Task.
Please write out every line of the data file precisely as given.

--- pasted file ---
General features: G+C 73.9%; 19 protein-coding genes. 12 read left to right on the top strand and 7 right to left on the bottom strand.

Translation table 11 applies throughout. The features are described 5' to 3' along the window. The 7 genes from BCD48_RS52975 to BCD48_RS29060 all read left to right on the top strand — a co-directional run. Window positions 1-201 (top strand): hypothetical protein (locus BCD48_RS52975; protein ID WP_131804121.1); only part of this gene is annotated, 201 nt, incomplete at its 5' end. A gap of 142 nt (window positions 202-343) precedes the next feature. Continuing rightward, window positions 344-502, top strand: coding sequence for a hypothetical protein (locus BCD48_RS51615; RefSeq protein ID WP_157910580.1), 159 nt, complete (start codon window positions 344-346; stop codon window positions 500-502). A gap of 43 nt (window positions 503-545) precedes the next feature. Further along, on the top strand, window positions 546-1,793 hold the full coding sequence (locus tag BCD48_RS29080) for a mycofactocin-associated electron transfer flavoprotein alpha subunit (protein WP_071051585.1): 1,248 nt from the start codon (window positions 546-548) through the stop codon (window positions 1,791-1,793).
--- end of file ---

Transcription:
General features: G+C 73.9%; 19 protein-coding genes. 12 read left to right on the top strand and 7 right to left on the bottom strand.

Translation table 11 applies throughout. The features are described 5' to 3' along the window. The 7 genes from BCD48_RS52975 to BCD48_RS29060 all read left to right on the top strand — a co-directional run. Window positions 1-201 (top strand): hypothetical protein (locus BCD48_RS52975; protein ID WP_131804121.1); only part of this gene is annotated, 201 nt, incomplete at its 5' end. A gap of 142 nt (window positions 202-343) precedes the next feature. Continuing rightward, window positions 344-502, top strand: coding sequence for a hypothetical protein (locus BCD48_RS51615; RefSeq protein ID WP_157910580.1), 159 nt, complete (start codon window positions 344-346; stop codon window positions 500-502). A gap of 43 nt (window positions 503-545) precedes the next feature. Further along, on the top strand, window positions 546-1,793 hold the full coding sequence (locus tag BCD48_RS29080) for a mycofactocin-associated electron transfer flavoprotein alpha subunit (protein WP_071051585.1): 1,248 nt from the start codon (window positions 546-548) through the stop codon (window positions 1,791-1,793).